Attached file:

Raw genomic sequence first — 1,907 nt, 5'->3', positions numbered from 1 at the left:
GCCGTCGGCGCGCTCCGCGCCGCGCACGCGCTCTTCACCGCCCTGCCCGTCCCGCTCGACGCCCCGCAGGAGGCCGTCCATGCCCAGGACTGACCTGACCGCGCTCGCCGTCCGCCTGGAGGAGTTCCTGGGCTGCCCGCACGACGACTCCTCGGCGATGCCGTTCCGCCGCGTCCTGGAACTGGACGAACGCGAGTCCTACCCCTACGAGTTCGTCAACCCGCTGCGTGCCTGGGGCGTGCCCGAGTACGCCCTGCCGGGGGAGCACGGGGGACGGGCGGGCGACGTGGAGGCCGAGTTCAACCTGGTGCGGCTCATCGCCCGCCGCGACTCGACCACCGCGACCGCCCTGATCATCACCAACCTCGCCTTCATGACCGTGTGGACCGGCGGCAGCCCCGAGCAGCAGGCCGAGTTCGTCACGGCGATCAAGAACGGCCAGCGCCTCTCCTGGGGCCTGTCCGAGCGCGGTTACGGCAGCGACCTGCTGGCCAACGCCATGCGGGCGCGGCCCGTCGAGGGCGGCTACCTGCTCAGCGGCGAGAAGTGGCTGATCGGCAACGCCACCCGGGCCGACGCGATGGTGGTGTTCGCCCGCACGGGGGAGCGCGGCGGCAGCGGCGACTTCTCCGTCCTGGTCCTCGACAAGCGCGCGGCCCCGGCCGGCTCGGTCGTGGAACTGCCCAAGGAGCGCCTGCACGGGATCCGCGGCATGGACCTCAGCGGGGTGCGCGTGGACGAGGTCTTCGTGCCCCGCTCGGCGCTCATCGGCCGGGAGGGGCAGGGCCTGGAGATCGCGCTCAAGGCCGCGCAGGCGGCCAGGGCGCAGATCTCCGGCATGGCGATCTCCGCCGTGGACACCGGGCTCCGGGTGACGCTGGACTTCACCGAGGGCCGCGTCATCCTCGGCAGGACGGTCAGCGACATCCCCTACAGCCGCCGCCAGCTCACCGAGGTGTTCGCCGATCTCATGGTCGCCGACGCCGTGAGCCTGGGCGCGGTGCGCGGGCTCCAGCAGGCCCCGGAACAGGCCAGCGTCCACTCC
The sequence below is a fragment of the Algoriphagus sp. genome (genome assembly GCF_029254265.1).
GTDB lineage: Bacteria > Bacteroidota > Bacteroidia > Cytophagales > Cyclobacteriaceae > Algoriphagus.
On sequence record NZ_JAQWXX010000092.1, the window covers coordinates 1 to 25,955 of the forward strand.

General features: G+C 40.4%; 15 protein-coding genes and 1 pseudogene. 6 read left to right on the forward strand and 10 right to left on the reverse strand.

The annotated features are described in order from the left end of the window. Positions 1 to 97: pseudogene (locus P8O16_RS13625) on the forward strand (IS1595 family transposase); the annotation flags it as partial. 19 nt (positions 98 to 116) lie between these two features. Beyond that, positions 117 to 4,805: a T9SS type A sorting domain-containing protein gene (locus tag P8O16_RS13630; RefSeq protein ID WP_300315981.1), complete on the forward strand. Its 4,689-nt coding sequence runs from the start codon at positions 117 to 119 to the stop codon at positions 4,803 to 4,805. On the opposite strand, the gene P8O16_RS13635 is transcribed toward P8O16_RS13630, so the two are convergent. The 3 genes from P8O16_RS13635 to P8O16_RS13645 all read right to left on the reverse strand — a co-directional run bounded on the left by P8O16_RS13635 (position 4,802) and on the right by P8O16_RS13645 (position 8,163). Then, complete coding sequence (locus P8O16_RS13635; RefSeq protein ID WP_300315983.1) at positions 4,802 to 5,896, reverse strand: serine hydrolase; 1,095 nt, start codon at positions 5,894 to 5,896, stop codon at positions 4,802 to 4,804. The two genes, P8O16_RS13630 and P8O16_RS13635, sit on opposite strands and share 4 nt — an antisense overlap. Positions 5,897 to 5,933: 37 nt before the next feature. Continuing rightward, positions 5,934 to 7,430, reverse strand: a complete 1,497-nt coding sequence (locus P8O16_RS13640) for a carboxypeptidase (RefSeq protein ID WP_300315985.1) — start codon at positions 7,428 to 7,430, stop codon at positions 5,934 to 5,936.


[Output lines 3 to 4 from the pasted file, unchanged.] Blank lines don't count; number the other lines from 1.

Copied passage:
The sequence below is a fragment of the Algoriphagus sp. genome (genome assembly GCF_029254265.1).
GTDB lineage: Bacteria > Bacteroidota > Bacteroidia > Cytophagales > Cyclobacteriaceae > Algoriphagus.